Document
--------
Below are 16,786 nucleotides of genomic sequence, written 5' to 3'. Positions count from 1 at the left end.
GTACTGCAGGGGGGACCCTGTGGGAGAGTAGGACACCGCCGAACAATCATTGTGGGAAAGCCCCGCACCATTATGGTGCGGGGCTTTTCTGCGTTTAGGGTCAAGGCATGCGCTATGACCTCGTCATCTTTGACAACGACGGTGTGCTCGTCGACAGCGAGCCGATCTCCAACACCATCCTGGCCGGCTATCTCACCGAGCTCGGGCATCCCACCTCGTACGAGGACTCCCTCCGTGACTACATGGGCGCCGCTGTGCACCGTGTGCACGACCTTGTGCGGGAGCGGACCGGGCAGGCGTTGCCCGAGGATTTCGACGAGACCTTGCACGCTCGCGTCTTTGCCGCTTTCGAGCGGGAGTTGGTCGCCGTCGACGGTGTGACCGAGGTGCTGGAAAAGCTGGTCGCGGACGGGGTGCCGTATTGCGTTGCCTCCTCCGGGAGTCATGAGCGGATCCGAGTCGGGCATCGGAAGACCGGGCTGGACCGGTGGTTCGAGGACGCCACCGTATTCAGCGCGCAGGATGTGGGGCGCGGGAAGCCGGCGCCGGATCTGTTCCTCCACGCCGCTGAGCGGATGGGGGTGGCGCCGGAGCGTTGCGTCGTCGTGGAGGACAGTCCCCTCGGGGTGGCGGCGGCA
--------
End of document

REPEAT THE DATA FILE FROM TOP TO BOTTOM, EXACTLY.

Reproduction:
Below are 16,786 nucleotides of genomic sequence, written 5' to 3'. Positions count from 1 at the left end.
GTACTGCAGGGGGGACCCTGTGGGAGAGTAGGACACCGCCGAACAATCATTGTGGGAAAGCCCCGCACCATTATGGTGCGGGGCTTTTCTGCGTTTAGGGTCAAGGCATGCGCTATGACCTCGTCATCTTTGACAACGACGGTGTGCTCGTCGACAGCGAGCCGATCTCCAACACCATCCTGGCCGGCTATCTCACCGAGCTCGGGCATCCCACCTCGTACGAGGACTCCCTCCGTGACTACATGGGCGCCGCTGTGCACCGTGTGCACGACCTTGTGCGGGAGCGGACCGGGCAGGCGTTGCCCGAGGATTTCGACGAGACCTTGCACGCTCGCGTCTTTGCCGCTTTCGAGCGGGAGTTGGTCGCCGTCGACGGTGTGACCGAGGTGCTGGAAAAGCTGGTCGCGGACGGGGTGCCGTATTGCGTTGCCTCCTCCGGGAGTCATGAGCGGATCCGAGTCGGGCATCGGAAGACCGGGCTGGACCGGTGGTTCGAGGACGCCACCGTATTCAGCGCGCAGGATGTGGGGCGCGGGAAGCCGGCGCCGGATCTGTTCCTCCACGCCGCTGAGCGGATGGGGGTGGCGCCGGAGCGTTGCGTCGTCGTGGAGGACAGTCCCCTCGGGGTGGCGGCGGCA